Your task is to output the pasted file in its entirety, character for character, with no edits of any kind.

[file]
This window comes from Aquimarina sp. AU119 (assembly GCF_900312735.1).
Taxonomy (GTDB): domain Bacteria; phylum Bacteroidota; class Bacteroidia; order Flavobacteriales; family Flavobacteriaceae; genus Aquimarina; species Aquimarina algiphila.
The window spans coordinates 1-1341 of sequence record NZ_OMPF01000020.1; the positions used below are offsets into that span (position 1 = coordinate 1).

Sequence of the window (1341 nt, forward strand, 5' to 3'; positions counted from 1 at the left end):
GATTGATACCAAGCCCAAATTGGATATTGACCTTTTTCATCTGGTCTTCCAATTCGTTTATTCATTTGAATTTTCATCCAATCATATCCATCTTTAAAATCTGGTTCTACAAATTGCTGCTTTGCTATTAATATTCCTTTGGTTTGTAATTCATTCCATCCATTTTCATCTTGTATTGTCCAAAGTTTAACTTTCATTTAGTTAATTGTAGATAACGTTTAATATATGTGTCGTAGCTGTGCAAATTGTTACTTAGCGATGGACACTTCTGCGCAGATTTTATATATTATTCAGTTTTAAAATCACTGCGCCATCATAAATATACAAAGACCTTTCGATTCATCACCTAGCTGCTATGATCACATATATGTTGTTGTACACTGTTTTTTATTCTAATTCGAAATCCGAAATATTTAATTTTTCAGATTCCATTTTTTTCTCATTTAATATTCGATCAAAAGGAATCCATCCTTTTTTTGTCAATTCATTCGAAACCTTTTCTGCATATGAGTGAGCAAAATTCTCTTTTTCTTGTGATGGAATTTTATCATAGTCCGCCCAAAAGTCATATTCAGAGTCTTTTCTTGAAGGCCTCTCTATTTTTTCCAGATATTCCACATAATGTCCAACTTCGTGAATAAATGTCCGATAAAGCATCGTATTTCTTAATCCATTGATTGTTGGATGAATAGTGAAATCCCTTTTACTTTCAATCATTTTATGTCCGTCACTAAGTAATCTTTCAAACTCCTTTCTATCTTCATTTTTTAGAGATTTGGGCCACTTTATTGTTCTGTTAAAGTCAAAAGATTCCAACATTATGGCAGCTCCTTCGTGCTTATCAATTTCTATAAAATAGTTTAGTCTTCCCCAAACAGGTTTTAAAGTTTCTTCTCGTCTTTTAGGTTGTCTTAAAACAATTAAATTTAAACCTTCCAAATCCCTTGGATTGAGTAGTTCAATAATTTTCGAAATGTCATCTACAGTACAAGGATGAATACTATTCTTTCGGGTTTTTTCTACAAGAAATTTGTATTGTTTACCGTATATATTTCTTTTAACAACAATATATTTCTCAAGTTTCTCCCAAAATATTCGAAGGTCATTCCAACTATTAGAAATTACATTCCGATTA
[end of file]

This window comes from Aquimarina sp. AU119 (assembly GCF_900312735.1).
Taxonomy (GTDB): domain Bacteria; phylum Bacteroidota; class Bacteroidia; order Flavobacteriales; family Flavobacteriaceae; genus Aquimarina; species Aquimarina algiphila.
The window spans coordinates 1-1341 of sequence record NZ_OMPF01000020.1; the positions used below are offsets into that span (position 1 = coordinate 1).

Sequence of the window (1341 nt, forward strand, 5' to 3'; positions counted from 1 at the left end):
GATTGATACCAAGCCCAAATTGGATATTGACCTTTTTCATCTGGTCTTCCAATTCGTTTATTCATTTGAATTTTCATCCAATCATATCCATCTTTAAAATCTGGTTCTACAAATTGCTGCTTTGCTATTAATATTCCTTTGGTTTGTAATTCATTCCATCCATTTTCATCTTGTATTGTCCAAAGTTTAACTTTCATTTAGTTAATTGTAGATAACGTTTAATATATGTGTCGTAGCTGTGCAAATTGTTACTTAGCGATGGACACTTCTGCGCAGATTTTATATATTATTCAGTTTTAAAATCACTGCGCCATCATAAATATACAAAGACCTTTCGATTCATCACCTAGCTGCTATGATCACATATATGTTGTTGTACACTGTTTTTTATTCTAATTCGAAATCCGAAATATTTAATTTTTCAGATTCCATTTTTTTCTCATTTAATATTCGATCAAAAGGAATCCATCCTTTTTTTGTCAATTCATTCGAAACCTTTTCTGCATATGAGTGAGCAAAATTCTCTTTTTCTTGTGATGGAATTTTATCATAGTCCGCCCAAAAGTCATATTCAGAGTCTTTTCTTGAAGGCCTCTCTATTTTTTCCAGATATTCCACATAATGTCCAACTTCGTGAATAAATGTCCGATAAAGCATCGTATTTCTTAATCCATTGATTGTTGGATGAATAGTGAAATCCCTTTTACTTTCAATCATTTTATGTCCGTCACTAAGTAATCTTTCAAACTCCTTTCTATCTTCATTTTTTAGAGATTTGGGCCACTTTATTGTTCTGTTAAAGTCAAAAGATTCCAACATTATGGCAGCTCCTTCGTGCTTATCAATTTCTATAAAATAGTTTAGTCTTCCCCAAACAGGTTTTAAAGTTTCTTCTCGTCTTTTAGGTTGTCTTAAAACAATTAAATTTAAACCTTCCAAATCCCTTGGATTGAGTAGTTCAATAATTTTCGAAATGTCATCTACAGTACAAGGATGAATACTATTCTTTCGGGTTTTTTCTACAAGAAATTTGTATTGTTTACCGTATATATTTCTTTTAACAACAATATATTTCTCAAGTTTCTCCCAAAATATTCGAAGGTCATTCCAACTATTAGAAATTACATTCCGATTA